TO BELIEVE, OR NOT BELIEVE: THAT IS THE QUESTION:
This appears to be an amalgam of old science, and seems to trip over itself in its specific definiens of both religion and belief. While, it is true that believers maintain that humans are hardwired for both, we also know that these are the filters through which the religious-minded believer perceives everything. In other words, they believe, and therefore assume everyone else does in some form or another. (Identify-Protective Reasoning, Dan Kahan, Yale Cognition Project, Sherman and Cohen)
It is also true that while some self-declared “atheists” pronounce themselves to be non-believers they are especially prone to other types of superstitious, magical and paralogical thinking. They don’t believe in a god, per se, but believe in a myriad of substitutes without question. Ostensibly, they are still programmed, they just substitute it with another false epistemology.
New science, or neuroscience according to Dennett and McKay, Thomson, Peter Boghossian, etc. very precisely respond with the latest evidence that humans are not predisposed to either belief or religion, rather they are in fact hardwired for “misbelief”, and that is the crux of the matter and a very intriguing distinction.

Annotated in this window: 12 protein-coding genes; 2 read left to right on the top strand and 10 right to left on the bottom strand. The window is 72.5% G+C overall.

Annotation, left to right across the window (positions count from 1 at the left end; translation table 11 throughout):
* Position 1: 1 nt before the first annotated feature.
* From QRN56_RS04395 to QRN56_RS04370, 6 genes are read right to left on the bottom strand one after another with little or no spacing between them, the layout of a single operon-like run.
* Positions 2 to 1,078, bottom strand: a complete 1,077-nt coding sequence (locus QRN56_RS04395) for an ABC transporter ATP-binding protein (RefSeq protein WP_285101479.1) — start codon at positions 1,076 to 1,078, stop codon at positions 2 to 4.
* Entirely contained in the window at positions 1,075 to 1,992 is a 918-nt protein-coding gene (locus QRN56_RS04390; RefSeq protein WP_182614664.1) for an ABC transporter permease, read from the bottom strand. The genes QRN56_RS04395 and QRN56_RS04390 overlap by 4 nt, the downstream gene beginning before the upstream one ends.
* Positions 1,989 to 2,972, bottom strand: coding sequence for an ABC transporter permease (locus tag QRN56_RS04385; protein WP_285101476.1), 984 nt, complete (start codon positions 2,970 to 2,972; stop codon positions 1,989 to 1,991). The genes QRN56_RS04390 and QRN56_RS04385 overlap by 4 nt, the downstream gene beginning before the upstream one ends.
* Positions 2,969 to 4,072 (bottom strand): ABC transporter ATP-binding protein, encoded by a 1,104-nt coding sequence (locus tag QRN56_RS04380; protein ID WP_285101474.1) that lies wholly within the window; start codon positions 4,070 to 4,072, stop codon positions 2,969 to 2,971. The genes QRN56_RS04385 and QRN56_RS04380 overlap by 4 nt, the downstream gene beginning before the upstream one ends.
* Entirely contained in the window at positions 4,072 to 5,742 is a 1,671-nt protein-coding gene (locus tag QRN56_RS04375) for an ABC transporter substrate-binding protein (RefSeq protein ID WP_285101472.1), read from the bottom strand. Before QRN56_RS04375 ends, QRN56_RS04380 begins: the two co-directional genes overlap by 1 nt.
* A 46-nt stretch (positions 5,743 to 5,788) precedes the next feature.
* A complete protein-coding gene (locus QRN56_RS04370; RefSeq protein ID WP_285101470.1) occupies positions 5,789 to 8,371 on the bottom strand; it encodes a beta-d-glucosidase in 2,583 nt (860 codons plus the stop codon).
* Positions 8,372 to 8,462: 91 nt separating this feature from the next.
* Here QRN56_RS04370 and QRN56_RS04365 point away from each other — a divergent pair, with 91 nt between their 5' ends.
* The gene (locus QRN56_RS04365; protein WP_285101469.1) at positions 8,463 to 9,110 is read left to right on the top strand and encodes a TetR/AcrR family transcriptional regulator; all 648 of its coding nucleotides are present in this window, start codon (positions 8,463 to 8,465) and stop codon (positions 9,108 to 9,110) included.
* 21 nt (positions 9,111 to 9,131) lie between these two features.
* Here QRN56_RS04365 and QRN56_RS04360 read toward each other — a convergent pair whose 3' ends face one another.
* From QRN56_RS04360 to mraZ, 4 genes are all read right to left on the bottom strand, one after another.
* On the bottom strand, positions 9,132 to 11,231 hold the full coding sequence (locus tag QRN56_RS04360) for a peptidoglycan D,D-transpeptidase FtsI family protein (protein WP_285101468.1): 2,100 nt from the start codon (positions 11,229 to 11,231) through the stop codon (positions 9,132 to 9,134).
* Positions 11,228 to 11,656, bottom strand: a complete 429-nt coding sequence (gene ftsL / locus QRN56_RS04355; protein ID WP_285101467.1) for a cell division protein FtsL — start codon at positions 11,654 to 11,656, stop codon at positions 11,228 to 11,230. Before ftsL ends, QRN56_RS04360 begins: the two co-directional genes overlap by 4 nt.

As Dennett and McKay write in their excellent essay, The Evolution of Misbelief:
“Other approaches notwithstanding, the currently dominant evolutionary perspective on religion (morality) remains a by-product perspective. On this view, supernatural misbeliefs are side-effects of a suite of cognitive mechanisms adapted for other purposes. Such mechanisms render us hyperactive agency detectors, promiscuous teleologists, and intuitive dualists; collectively and incidentally, they predispose us to develop religious beliefs– or at least they facilitate the acquisition of such beliefs.”